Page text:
Using PechaKuchas in the Classroom by HC120913114728


You can watch some IATEFL PachaKucha events at:

Using Pecha Kuchas in the Classroom
Bethany Cagnol, France
Bethany Cagnol has an MA in Teaching Second and Foreign Languages from the University
of London Institute in Paris and is the current president of TESOL France and Treasurer of
IATEFL BESIG. Bethany teaches at several institutions in Paris, mainly those in the higher
education, business and ESP sectors. She owns two freelance companies for language training,
materials design and project management. She blogs at: . E-mail:

By now you have probably heard of the ELT conference sensation: the Pecha Kucha, or PK.
Lindsay Clandfield held the very first ELT Pecha Kucha Night at the 2008 IATEFL
Conference in Exeter, and we teachers became instantly addicted to these entertaining talks
that last a mere 6 minutes and 40 seconds. This challenging feat forces speakers to snip their
presentations to 20 slides with each slide lasting only 20 seconds. In Exeter, Clandfield
encouraged us to use PKs with our students. As a presentations instructor, I saw this as the
perfect solution to fitting large quantities of student presentations into an already packed

The benefits for the students
The initial reaction from students, when told they will be required to do a PK, is utter panic.
The alarmed look on their faces is tough at first, but when you mention the benefits, they
warm up to the challenge. The fast-paced characteristic of the presentation is stressful, yes,
but it helps prepare them for life’s moments when they will have to speak under pressure (e.g.
timed speaking tests, emergencies, being late for a flight or train, interviewing, asking for a
raise, etc). The 20-second-per-slide format also improves fluency, editing and time
management skills.
There are also benefits for the students who watch their classmates present. The conciseness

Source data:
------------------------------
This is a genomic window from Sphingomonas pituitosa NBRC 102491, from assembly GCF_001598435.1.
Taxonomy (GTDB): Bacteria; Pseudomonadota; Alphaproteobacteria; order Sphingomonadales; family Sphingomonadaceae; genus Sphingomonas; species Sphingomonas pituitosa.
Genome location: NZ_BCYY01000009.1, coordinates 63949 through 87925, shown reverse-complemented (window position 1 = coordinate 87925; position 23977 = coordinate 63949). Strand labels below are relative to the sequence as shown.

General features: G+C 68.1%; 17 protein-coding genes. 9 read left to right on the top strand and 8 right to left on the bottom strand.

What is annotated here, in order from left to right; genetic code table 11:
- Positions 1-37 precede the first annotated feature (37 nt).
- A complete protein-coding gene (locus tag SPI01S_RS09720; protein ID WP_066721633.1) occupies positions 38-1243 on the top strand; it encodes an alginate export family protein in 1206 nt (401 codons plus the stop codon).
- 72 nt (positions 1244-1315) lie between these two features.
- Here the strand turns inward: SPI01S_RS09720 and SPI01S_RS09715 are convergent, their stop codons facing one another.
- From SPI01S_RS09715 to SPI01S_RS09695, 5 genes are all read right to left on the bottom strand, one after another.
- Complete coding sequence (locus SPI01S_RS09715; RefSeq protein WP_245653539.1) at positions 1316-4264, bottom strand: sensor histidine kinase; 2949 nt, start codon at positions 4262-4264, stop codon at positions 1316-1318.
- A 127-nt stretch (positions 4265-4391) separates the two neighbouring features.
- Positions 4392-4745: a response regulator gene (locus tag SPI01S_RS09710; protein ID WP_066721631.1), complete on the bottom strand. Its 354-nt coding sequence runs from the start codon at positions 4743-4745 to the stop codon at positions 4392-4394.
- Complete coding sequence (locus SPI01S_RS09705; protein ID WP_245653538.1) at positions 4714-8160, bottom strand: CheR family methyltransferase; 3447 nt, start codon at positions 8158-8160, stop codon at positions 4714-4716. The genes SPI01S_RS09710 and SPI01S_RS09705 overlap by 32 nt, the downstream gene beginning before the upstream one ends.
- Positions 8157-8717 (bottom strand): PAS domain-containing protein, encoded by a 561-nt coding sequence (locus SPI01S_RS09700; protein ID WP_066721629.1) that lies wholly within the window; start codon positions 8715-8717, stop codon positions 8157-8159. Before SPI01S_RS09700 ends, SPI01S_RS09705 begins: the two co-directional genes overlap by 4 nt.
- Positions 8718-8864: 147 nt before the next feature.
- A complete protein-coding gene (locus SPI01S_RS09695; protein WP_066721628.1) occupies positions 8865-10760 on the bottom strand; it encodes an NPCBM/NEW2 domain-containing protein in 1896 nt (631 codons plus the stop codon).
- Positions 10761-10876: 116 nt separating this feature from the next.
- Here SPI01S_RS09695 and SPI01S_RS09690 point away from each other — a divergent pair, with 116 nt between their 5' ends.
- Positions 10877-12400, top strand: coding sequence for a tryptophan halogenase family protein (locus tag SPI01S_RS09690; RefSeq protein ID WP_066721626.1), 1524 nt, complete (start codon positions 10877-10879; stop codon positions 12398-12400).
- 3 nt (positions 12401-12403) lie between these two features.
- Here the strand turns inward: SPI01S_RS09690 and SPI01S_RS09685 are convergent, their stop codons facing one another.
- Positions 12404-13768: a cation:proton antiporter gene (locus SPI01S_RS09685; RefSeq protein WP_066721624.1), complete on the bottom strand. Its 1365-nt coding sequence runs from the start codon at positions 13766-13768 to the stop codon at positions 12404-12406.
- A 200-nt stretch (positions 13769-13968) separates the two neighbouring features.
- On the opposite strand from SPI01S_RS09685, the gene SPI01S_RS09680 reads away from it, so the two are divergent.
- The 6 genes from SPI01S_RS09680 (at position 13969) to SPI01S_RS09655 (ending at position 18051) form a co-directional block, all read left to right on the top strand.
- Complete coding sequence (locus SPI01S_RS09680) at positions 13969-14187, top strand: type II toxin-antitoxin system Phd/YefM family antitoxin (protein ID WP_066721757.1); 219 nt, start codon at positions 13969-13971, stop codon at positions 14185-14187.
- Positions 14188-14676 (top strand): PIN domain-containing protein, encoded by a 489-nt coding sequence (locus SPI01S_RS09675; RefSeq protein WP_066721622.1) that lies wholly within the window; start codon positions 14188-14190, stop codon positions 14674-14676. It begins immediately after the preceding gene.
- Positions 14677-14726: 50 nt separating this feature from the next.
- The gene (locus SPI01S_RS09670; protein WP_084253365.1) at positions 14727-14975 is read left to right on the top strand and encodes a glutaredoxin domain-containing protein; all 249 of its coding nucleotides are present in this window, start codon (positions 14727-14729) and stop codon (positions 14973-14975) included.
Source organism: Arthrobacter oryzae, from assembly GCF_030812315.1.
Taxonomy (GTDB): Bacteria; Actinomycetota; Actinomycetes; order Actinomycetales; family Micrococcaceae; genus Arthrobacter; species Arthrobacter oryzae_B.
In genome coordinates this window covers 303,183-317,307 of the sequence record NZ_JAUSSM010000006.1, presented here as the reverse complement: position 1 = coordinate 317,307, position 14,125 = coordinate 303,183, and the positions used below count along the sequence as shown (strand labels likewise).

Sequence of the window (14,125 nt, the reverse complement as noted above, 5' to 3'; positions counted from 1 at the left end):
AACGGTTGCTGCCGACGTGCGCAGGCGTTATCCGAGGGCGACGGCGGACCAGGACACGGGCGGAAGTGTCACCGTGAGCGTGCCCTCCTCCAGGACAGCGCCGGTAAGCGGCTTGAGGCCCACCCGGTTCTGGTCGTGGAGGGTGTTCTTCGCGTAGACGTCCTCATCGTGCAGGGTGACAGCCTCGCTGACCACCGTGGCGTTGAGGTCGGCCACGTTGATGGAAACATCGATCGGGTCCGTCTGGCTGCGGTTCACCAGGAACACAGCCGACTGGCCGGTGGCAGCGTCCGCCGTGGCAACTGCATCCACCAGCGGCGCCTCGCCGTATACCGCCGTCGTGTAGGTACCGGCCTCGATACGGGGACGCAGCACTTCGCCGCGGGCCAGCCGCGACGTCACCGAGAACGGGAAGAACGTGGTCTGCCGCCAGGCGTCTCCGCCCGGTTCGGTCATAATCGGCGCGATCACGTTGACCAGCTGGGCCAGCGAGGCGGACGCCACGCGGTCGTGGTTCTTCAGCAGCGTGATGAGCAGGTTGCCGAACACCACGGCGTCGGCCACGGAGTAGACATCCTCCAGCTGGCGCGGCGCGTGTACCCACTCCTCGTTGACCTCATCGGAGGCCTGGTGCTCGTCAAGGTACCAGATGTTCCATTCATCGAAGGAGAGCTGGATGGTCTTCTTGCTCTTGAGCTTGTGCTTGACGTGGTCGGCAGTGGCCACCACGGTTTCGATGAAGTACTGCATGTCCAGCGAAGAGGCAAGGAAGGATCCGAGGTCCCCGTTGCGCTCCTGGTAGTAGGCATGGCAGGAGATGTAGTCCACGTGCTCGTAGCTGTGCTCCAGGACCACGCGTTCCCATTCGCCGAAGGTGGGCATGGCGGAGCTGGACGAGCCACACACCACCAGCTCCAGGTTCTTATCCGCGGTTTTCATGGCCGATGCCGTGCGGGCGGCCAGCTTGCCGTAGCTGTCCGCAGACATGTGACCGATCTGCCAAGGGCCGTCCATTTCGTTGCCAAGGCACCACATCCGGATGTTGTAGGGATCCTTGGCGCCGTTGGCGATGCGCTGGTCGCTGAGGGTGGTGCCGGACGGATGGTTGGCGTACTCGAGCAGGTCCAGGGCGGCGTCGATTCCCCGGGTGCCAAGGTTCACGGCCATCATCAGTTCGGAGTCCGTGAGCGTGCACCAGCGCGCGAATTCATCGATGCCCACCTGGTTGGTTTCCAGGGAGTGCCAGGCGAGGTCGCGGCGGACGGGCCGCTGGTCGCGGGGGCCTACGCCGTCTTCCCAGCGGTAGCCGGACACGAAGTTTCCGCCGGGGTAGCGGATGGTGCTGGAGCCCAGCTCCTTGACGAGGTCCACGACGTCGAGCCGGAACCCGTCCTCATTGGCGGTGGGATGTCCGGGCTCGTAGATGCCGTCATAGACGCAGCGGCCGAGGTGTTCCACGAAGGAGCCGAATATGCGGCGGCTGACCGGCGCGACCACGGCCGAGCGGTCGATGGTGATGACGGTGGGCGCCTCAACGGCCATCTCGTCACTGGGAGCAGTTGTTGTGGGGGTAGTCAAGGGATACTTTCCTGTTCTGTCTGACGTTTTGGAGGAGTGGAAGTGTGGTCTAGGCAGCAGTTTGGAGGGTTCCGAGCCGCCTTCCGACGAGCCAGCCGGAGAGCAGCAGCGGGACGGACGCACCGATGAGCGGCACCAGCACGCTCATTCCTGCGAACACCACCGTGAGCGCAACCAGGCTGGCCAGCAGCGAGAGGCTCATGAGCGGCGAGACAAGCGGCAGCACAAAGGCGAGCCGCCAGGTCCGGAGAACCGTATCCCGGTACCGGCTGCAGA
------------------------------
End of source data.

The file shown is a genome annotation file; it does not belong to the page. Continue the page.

of the PK helps keep everyone alert and interested. I also do a short lesson on being a polite
and supportive audience member.

Before the leap
Preparing students for Pecha Kuchas can take time. I usually introduce PKs after I’ve taught
the students basic presentation techniques (e.g. using proper organization, simple notes, vocal
variety, gestures and eliminating the fillers such as um, uh, er etc.). I also inform the
language department head beforehand to get his or her approval. PKs work in most ELT
contexts, but it’s always best to double check with a supervisor.
The level of the students may be a factor in whether or not you choose to use PKs. I tend to
reserve them for students who are intermediate and up, but that doesn’t mean the technique
can’t be adapted to lower-level students (e.g. cutting down the slide requirement to 10, using
basic utterances, or increasing the timing of the slides to 30 seconds to adapt to lower-level
speaking speeds).
The concept is then inserted into the syllabus to cover the student presentation requirements
and/or taught as a Pecha-Kucha-themed course.

The lesson
The PK guidelines are always presented at the beginning of the semester. I am usually
required to mark the students on their performance, but the PK can also be optional, extra
credit, or a pair-work project in which each student presents 10 slides instead of 20.